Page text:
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Kyler Murray, Dwayne Haskins raise value of Cardinals' No. 1 pick

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Schefter: Murray will go in first round (1:57)

Adam Schefter joins SportsCenter to analyze Kyler Murray's decision to declare for the NFL draft. (1:57)

TEMPE, Ariz. -- The Arizona Cardinals need to send fruit baskets to Kyler Murray and Dwayne Haskins. Thanks to them, the Cardinals' No. 1 pick in April's NFL draft just got a lot more valuable.

Murray, the reigning Heisman Trophy winner out of Oklahoma who announced he was entering the draft with a tweet on Monday, and Haskins (Ohio State) highlighted the list of underclassmen who declared themselves eligible for the draft, which was finalized after Monday's deadline.

Both are considered top quarterback prospects in this year's class. ESPN NFL draft Insider Mel Kiper Jr. believes Haskins is talented enough to go No. 1 while ESPN NFL Insider Adam Schefter said "a lot of people believe [Murray will] wind up going in the first round."

A month ago, when Murray's NFL prospects were barely being talked about and Haskins had yet to tear up the Rose Bowl, the Cardinals were looking at a devalued market if they were to shop the top pick.

"It's not worth what it's been worth," ESPN NFL Draft Insider Todd McShay said in early December.

"Teams were trading up for quarterbacks last year. The previous year, with [Mitchell] Trubisky at [No.] 2 and then [Patrick] Mahomes at 10, and then Deshaun [Watson] at 12. And then obviously 2016 was [Jared] Goff and [Carson] Wentz. Both those teams, the Rams and Eagles, gave up a lot to go up to those two spots. It hasn't always been the first pick but the value of moving up to go get the quarterback is just not going to be the same. It's going to be a lot more like 2013, 2014, with [Blake] Bortles, [Johnny] Manziel, [Teddy] Bridgewater; 2013, E.J. [Manuel) and Geno [Smith] and those guys. It's not the same."

But since both Haskins and Murray jumped into the discussion, this year's quarterback class has taken shape as one that could see at least three go in the first round. And since the Cardinals already have their quarterback of the future in Josh Rosen -- despite a video from October resurfacing that shows new coach Kliff Kingsbury, while still at Texas Tech, saying he'd draft Murray No. 1 overall if he had the chance -- they're now in a position to wheel and deal with teams looking for their next franchise quarterback.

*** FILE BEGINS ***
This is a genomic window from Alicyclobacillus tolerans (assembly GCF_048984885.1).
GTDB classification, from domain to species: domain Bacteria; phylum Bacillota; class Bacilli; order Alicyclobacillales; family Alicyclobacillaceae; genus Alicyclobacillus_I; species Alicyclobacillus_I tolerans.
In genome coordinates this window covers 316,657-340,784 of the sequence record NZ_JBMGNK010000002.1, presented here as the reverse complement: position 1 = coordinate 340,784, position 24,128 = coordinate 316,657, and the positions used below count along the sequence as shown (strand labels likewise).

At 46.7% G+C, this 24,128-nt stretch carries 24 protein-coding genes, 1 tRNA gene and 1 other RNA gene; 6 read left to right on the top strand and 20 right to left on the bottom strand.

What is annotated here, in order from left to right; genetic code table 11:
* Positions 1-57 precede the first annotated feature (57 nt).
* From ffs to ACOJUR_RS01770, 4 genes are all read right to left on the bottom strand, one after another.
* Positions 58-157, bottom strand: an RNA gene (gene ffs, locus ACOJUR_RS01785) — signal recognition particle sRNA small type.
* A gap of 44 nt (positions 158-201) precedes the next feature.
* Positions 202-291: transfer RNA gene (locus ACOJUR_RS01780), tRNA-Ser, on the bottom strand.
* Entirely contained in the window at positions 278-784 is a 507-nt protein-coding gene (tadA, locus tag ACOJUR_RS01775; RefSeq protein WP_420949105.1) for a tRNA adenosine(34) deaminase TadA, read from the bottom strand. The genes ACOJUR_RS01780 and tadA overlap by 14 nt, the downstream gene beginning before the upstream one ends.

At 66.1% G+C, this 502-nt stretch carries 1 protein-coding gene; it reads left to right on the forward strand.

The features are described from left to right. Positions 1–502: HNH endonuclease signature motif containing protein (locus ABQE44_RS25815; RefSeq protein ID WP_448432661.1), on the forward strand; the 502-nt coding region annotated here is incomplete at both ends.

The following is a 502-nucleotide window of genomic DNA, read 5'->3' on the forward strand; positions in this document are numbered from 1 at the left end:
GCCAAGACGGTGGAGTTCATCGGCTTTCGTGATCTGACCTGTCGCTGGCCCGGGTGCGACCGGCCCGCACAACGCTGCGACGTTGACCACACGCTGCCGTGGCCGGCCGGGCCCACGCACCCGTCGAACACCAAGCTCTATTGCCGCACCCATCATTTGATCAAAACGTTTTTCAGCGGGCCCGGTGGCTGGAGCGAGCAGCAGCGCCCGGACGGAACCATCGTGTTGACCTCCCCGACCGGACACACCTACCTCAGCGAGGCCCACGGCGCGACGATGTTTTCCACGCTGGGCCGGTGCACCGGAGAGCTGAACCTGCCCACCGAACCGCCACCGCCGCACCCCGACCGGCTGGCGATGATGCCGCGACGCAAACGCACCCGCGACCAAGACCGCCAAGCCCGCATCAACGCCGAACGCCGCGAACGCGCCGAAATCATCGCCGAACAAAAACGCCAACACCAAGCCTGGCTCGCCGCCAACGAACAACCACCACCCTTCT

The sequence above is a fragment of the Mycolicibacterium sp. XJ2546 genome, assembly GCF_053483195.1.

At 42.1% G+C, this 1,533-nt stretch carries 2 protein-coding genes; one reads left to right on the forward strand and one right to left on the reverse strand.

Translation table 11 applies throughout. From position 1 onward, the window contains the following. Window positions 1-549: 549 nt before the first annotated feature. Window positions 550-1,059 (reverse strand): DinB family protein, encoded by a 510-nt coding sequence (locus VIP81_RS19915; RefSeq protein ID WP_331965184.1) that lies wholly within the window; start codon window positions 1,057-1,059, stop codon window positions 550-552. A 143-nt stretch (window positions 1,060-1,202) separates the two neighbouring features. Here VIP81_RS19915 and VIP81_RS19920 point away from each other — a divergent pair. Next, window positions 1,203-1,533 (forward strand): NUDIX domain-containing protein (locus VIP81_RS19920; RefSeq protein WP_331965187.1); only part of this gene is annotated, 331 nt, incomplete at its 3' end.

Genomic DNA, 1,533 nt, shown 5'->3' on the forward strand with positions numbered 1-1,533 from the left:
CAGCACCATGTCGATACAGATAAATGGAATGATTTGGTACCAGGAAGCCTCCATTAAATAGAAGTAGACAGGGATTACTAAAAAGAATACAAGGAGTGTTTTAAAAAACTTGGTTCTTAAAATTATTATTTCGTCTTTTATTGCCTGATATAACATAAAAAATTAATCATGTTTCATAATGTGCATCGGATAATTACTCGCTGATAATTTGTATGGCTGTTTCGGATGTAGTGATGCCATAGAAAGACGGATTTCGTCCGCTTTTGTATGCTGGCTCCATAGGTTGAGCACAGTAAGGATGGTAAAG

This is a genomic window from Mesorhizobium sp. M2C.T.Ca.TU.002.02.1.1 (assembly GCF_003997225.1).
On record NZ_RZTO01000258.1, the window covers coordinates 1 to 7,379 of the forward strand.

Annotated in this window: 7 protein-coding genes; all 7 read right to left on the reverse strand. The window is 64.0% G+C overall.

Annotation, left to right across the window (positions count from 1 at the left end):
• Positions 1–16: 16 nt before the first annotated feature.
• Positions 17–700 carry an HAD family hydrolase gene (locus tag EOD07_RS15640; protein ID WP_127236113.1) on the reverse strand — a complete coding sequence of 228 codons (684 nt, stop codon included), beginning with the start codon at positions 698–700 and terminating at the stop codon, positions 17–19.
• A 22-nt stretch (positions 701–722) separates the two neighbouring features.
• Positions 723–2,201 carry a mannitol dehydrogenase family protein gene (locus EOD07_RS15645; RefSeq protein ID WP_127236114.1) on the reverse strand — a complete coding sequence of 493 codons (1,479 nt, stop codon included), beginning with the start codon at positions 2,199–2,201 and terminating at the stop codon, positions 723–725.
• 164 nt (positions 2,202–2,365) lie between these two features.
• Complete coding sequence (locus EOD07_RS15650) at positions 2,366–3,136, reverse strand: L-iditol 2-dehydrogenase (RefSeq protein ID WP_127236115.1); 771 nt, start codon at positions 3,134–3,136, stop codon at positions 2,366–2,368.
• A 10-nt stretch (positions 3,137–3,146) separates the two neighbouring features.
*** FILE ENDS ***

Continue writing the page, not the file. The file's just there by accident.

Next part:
The last time a team traded out of No. 1 pick was in 2016, when the Tennessee Titans sent the first overall pick, a fourth-round and sixth-round pick to the Los Angeles Rams for a first-rounder, two second-rounders and a third-rounder that year plus a first- and third-rounder in 2017. Los Angeles used the first pick on a quarterback, drafting Jared Goff out of California.

Before that, the top pick was knowingly traded 10 other times, according to ESPN State & Information resesarch. Overall, five of those picks were quarterbacks. Four other times in NFL history, a traded pick turned into the No. 1 pick.

Arizona could find a potential trade partner in a few teams with top-10 picks: the Raiders at No. 4, the New York Giants at No. 6 or the Jacksonville Jaguars at No. 7.

If the Cardinals stay put at No. 1, they would likely go with a defensive player, such as defensive end Nick Bosa (Ohio State) and defensive tackles Ed Oliver (Houston), Quinnen Williams (Alabama), Dexter Lawrence (Clemson) and Rashan Gary (Michigan).

However, with the NFL scouting combine about six weeks away, the top of the draft could bend and twist a little bit to include other defenders such as outside linebacker Josh Allen (Kentucky), inside linebacker Devin White (LSU), cornerback Greedy Williams (LSU) and linebacker Devin Bush (Michigan).

Arizona is currently in position to have 10 draft picks in 2019, which they could use to fill current needs and bolster their offense to fit Kingsbury's Air Raid scheme. Since the Cardinals already have two multi-faceted running backs -- the key cog to the Air Raid -- in David Johnson and Chase Edmonds, they could address a dire need at wide receiver, regardless of whether Larry Fitzgerald returns. They also could fill holes at cornerback opposite Patrick Peterson, on the offensive line, at tight end and defensive tackle.

By trading the first pick, they could immediately fill their needs with multiple second- or third-round picks. General manager Steve Keim found success with third-round picks early in his career, drafting safety Tyrann Mathieu, wide receiver John Brown and running back David Johnson from 2013 to 2015. While Keim missed in 2016 with cornerback Brandon Williams and in 2017 with receiver Chad Williams, he rebounded in 2018 with center Mason Cole, who started all 16 games for Arizona.

With multiple third-round picks, Keim could find the gem he has been looking for recently.

All thanks to Murray and Haskins.